Background/Purpose: Maximal bite force of the jaw can cause thorough food chewing and result in good digestion. Bite force is related to the health of the masticatory muscles. Muscle force is frequently affected by obesity in adolescence, however, little is known about how obesity influences the maximum bite force and the difference between genders. Methods: Five hundred and seventy-seven adolescent students (292 girls and 285 boys), aged 13-16 years, from central Taiwan were recruited for a cross-sectional study in 2009. The maximum bite force, hand strength, triceps skin-fold fat thickness, serum level of testosterone, and body mass index (BMI) were measured. Dental health was evaluated based on malocclusion and dental caries. Results: Bite force in girls was highest in the obese group (32.49±19.13kg, mean±standard deviation), whereas in boys it was higher in the overweight group (41.89±19.3kg) than in the obese group (33.21±17.12kg). The prevalence of obesity was twofold higher in boys (14.39%) than in girls (7.88%). The mean serum level of testosterone increased with BMI in girls (p=0.0172), whereas it decreased with BMI in boys (p=0.0014). The relationships of serum testosterone level and bite force with BMI were similar in the two gender groups. Conclusion: The maximum bite force decreased in obese boys but increased in obese girls, which may be due to the sensitivity to testosterone being modulated by the fat level.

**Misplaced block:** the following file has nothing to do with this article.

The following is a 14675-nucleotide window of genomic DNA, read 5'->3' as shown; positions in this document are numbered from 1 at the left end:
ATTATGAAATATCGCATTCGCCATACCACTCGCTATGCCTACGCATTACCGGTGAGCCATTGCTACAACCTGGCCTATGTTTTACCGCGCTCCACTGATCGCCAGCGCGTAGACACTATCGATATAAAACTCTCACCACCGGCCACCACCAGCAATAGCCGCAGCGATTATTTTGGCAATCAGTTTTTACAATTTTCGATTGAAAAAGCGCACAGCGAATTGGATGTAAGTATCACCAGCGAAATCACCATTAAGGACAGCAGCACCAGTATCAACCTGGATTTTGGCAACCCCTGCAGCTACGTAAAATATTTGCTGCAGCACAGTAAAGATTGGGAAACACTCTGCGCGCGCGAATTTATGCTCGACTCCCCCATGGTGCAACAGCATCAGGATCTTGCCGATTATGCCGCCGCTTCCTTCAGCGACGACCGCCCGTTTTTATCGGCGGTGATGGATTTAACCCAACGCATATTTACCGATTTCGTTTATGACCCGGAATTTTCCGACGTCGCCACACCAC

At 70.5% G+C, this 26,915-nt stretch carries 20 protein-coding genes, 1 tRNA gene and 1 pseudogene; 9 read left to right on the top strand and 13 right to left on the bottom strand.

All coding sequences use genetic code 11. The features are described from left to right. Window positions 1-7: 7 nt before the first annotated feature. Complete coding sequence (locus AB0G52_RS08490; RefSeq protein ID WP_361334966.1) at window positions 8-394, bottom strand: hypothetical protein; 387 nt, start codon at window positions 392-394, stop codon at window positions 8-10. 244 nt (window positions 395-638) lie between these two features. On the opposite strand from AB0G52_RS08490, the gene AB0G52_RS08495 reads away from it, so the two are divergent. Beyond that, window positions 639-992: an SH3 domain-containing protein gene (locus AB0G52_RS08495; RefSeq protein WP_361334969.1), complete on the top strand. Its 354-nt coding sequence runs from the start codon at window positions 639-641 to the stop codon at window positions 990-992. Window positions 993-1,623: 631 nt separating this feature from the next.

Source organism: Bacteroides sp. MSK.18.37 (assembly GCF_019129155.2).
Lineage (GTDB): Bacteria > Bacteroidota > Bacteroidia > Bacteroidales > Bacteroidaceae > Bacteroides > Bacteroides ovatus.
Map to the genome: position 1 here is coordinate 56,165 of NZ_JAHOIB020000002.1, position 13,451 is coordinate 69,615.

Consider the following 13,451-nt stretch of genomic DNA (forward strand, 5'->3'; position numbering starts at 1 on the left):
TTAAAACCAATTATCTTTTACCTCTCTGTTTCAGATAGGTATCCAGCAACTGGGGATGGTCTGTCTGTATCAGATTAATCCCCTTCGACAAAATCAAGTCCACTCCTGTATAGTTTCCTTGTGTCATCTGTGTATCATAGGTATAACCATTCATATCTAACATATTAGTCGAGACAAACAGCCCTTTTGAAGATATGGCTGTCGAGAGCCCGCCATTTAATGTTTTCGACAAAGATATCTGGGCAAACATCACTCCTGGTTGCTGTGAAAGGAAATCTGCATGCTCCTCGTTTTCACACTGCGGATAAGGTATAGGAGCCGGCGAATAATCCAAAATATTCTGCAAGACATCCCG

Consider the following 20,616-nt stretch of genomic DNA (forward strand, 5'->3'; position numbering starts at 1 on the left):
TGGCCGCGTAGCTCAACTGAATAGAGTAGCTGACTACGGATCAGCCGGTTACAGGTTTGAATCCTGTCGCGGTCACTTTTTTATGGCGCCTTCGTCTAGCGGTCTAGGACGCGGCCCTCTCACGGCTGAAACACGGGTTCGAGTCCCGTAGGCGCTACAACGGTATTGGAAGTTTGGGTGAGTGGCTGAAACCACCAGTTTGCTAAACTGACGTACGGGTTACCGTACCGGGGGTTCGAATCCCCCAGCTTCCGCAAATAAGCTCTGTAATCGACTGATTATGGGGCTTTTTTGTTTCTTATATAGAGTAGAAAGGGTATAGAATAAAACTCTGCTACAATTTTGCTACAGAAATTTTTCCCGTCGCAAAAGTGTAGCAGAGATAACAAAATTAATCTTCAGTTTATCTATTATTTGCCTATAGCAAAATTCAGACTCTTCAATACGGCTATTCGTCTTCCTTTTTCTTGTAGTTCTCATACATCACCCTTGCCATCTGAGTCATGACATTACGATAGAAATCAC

|Journal||Journal of the Formosan Medical Association = Taiwan yi zhi|
|Publication status||Published - 2016|
- Bite force
- Body mass index
ASJC Scopus subject areas